Rogers Park residents get glimpse of Loyola L station plans

By Pauline Lacson

A community meeting was held this week to address Rogers Park residents’ concerns about upcoming construction at the Loyola Red Line stop.

The first proposal calls for the demolition of the vacant one story building immediately north of the Loyola “L” station that once housed a McDonald’s and a Harris Bank facility.  In its place, Loyola and the CTA will construct a plaza and renovate the facade of the “L” station.

The second proposal by Loyola calls for the demolition of the vacant one-story building that once housed Beck’s Book store.  In its place, the university proposes the construction of a four-story, mixed-use building with 41 one-bedroom apartments over approximately 15,000 square feet of retail space.  Six parking spaces will be located behind the building and an additional 25 parking spaces will be reserved for the building on the surface parking lot immediately to the west.

Jennifer Clark, Associate Vice President of Loyola University Chicago’s Campus and Community Planning, lead most of the meeting through updates on the first of two major development proposals.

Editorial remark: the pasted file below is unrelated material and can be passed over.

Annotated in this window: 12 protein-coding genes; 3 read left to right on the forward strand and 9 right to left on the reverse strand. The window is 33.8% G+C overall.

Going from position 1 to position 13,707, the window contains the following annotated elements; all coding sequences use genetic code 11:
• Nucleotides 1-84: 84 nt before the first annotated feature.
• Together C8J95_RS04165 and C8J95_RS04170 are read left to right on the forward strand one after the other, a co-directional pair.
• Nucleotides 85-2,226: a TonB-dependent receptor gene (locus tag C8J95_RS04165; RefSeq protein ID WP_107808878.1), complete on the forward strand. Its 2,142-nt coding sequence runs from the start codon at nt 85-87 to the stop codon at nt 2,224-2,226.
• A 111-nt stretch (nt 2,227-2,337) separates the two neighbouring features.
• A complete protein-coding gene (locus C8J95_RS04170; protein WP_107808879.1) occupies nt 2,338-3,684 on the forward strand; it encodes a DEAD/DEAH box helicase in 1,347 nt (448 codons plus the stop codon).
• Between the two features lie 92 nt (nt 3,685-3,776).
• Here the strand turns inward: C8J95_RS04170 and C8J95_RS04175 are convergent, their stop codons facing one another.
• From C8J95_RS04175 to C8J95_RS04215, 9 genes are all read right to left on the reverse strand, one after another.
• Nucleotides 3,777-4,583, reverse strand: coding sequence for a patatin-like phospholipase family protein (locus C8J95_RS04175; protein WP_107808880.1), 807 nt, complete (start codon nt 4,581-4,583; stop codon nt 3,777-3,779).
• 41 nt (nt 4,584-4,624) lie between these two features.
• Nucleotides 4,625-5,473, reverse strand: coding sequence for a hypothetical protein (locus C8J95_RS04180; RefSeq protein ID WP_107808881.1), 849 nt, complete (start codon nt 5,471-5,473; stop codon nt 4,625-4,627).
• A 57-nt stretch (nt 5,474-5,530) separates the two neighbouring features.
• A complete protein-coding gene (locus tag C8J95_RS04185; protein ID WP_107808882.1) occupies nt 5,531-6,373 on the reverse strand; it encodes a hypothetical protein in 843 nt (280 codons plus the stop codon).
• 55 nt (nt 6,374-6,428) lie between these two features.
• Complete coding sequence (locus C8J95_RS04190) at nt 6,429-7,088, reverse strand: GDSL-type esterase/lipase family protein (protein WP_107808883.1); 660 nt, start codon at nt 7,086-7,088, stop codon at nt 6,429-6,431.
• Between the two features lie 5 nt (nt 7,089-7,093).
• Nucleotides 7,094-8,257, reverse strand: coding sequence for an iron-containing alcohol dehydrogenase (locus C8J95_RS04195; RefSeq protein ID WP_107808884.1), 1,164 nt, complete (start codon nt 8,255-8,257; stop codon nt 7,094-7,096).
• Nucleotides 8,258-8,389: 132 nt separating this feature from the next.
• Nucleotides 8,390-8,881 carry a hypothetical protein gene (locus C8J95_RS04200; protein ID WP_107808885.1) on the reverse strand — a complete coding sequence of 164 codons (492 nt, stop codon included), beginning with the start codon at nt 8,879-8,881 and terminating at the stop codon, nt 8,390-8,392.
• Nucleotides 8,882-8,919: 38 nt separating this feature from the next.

The first proposal is the creation of a Loyola L station plaza, which will replace the building that once housed McDonald’s and Harris Bank.

The current crosswalk underneath the viaduct, which reports one car-pedestrian accident a month, will be gone. Instead, planters will direct pedestrians to cross at Loyola Avenue while also discouraging jay walkers. The L tracks will also be water proofed and fire proofed.

“We’ll be making significant improvements, but it’s not going to be the next Belmont or Howard stop,”  Clark said.

“This is a 10- to 20-year fix. It’s a $10 million project for now, but a multi-billion dollar project in the future.  It’s a large Band-Aid, not a complete renovation,”  Clark said.

The second development proposal is a four story, multi-use building where Beck’s Bookstore once stood.

Ground floor storefronts will display canopies and possible sidewalk tables and chairs to enhance street activity.

The second, third and fourth floors will have 600 square foot one bedroom apartments, sold at market rate. These apartments will not be limited to Loyola students, though it is meant primarily for them, as graduate students, married students and non-traditional students do not have designated on-campus housing.

The building’s brick design will match that of the buildings around it. Local resident and photographer Tony Arriola, 29, was not keen on this idea.

“The buildings look kind of bland; suburban-like. It’s something to get used to. Maybe they should add more public art to keep the Rogers Park flavor,” he said.

Arriola and other residents still have a chance to impact these development proposals, as they in the process of approval from local zoning boards. Construction at the CTA is slated to begin in late June or early July.

To send suggestions, comments, or questions about these proposals, direct your concerns to


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